top of page

When I Realised That Being Told "I Hate You" Is Probably Abuse

How to notice if emotional abuse is in your relationship and what to do next.

In many relationships, conflict is inevitable.

However, there is a line between normal disagreements and emotional abuse… and it’s a line that many people who receive abuse rarely notice has been crossed by their partner.

Consider this story, I’ve heard many times from many survivors (all sexes):

When I first heard the words "I hate you" directed at me by my partner, I felt a pang in my chest, but I shrugged it off as a mere outburst. They were later followed by “I love you” or “I am sorry”… and a cycle formed. I learned to cast it off as a quirk of the relationship, not paying attention to the fact that the pangs in my chest never went away. Over time, the words grew more frequent and I learned how to tip toe around my partner and tried to keep them happy with me, sometimes dodging the hateful response and other times not. Love and hate, became the norm.

Emotional abuse is often subtle and insidious, making it difficult to recognise. It can take the form of verbal assaults, manipulation, or controlling behaviour. When a partner consistently says hurtful things like "I hate you," it can erode your self-esteem, leaving you feeling powerless and unworthy. Recognising the signs of emotional abuse is the first step towards healing and reclaiming your life.

To make it simple, the cycle I just described… that’s abuse (and so are it's cousins, "I'm leaving you", "I don't love you", "You are the problem", "You are worthless"... you get the gist).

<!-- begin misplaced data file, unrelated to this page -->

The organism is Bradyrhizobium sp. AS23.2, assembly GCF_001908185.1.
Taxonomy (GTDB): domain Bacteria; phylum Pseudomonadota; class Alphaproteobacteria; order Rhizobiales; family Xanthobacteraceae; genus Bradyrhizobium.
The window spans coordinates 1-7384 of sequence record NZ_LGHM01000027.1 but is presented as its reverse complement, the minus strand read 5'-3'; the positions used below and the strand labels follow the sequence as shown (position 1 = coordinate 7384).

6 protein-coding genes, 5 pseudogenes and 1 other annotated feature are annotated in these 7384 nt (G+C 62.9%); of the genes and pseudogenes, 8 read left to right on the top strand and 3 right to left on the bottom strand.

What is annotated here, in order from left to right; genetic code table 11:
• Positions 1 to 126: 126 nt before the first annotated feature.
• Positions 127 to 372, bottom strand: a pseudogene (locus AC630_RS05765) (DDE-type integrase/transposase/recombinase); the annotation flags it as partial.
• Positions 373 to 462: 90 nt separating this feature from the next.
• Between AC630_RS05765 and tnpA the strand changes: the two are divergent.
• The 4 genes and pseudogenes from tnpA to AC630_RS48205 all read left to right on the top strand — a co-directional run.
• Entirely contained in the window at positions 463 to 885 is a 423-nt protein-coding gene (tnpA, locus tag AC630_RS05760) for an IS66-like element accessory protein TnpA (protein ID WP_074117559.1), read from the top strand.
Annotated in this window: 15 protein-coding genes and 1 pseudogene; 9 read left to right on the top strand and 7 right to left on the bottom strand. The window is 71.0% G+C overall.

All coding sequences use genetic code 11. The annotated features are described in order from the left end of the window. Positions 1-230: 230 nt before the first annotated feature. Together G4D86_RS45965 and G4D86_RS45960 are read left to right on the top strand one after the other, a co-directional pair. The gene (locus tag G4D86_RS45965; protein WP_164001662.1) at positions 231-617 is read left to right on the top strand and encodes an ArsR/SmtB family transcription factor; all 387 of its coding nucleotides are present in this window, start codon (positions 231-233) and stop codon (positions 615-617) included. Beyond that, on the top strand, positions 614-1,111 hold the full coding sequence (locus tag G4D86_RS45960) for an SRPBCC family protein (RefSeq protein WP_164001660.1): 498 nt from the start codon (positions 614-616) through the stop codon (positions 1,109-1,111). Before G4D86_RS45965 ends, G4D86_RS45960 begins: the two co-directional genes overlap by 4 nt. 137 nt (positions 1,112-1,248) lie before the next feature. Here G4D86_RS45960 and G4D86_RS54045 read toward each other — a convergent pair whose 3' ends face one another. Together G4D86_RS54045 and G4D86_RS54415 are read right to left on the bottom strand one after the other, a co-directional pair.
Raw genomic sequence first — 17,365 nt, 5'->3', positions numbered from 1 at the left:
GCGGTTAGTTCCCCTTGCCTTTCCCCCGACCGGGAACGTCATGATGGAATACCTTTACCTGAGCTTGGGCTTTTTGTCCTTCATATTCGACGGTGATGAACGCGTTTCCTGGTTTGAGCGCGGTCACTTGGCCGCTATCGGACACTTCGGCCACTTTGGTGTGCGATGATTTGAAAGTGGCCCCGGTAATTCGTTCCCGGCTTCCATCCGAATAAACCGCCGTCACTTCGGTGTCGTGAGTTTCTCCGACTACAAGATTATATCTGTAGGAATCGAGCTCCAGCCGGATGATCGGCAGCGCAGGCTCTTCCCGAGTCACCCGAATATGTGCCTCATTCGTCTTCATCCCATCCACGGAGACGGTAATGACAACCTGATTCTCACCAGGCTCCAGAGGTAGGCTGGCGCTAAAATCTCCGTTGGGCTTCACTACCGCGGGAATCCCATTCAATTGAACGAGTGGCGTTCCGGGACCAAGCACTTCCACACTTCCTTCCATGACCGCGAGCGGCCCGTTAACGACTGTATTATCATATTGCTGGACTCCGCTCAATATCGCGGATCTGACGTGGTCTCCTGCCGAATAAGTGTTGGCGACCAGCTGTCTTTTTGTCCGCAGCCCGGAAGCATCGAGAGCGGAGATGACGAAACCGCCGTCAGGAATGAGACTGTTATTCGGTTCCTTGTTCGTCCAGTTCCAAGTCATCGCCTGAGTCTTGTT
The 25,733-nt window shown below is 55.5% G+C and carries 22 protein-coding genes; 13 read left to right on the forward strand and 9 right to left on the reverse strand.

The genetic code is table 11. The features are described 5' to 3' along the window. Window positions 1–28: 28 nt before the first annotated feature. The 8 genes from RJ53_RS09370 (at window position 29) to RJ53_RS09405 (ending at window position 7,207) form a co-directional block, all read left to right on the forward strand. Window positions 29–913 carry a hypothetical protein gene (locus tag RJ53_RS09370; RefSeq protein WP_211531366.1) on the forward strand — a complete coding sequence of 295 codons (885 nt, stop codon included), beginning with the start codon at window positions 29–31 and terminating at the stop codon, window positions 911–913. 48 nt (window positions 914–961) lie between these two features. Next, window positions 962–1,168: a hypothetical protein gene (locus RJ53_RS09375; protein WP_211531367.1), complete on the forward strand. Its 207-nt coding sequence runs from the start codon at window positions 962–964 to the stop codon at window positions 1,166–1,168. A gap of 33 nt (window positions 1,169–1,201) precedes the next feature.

Here’s a few more signs of emotional abuse, check in on whether they are in your life...

  1. Demeaning language: If your partner frequently uses harsh words, belittles you, or mocks you, this can be a sign of emotional abuse. A healthy relationship should be built on mutual respect and kindness, not constant criticism.

  2. Manipulation: An emotionally abusive partner may manipulate you by withholding affection or using guilt to control you. They may also gaslight you, making you question your own perceptions and sanity.

  3. Isolation: An abuser may try to cut you off from friends and family, making you feel alone and dependent on them. This isolation can make it difficult for you to seek help or find the strength to leave the relationship.

  4. Control: An emotionally abusive partner may exert control over various aspects of your life, such as your finances, appearance, or social interactions. This dominance can leave you feeling trapped and powerless.

Feelings to listen out for, again.. pause and look inside...

Sometimes we can’t see these behaviours as they have become so normal… but you can also ask yourself about how you feel, which tends to be more available if we try:

1. Do I feel afraid of upsetting my partner?

2. Do I feel relief when they are not around?

3. Do I dread them being upset?

4. Do I walk on egg shells all of the time?

5. Do I feel it is all my fault when things go wrong?

Listening to what we feel is the greatest signal that something is wrong, when it is.

What to do if you realise something is wrong?

If you recognise any of these signs in your relationship, it's essential to seek help.

  • Reach out to friends and family, and confide in them about your experiences. They can provide valuable support and encouragement as you navigate your way out of an abusive relationship.

  • Additionally, seek professional help from a therapist or counsellor – and/or your GP. They can help you process your feelings, rebuild your self-esteem, and develop strategies for moving forward.

  • Connect with organizations like the National Domestic Abuse Helpline, Women's Aid, Mankind, Respect and Rights of Women. These groups offer resources, guidance, and support to individuals experiencing abuse (see our signposting page).

  • Consider the Get Out Get Love programme, designed to build on this awareness, support next steps and to support recovery. Be sure it is safe to access a programme of this type.

  • If you feel suicidal, here is some help.

Remember, you deserve love, respect, and kindness in your relationships.

Recognising emotional abuse is the first step towards breaking free and reclaiming your life. No one should ever have to hear the words "I hate you" from someone they love.

Find out more about the GOGL programme (Get Out Get Love) here.


bottom of page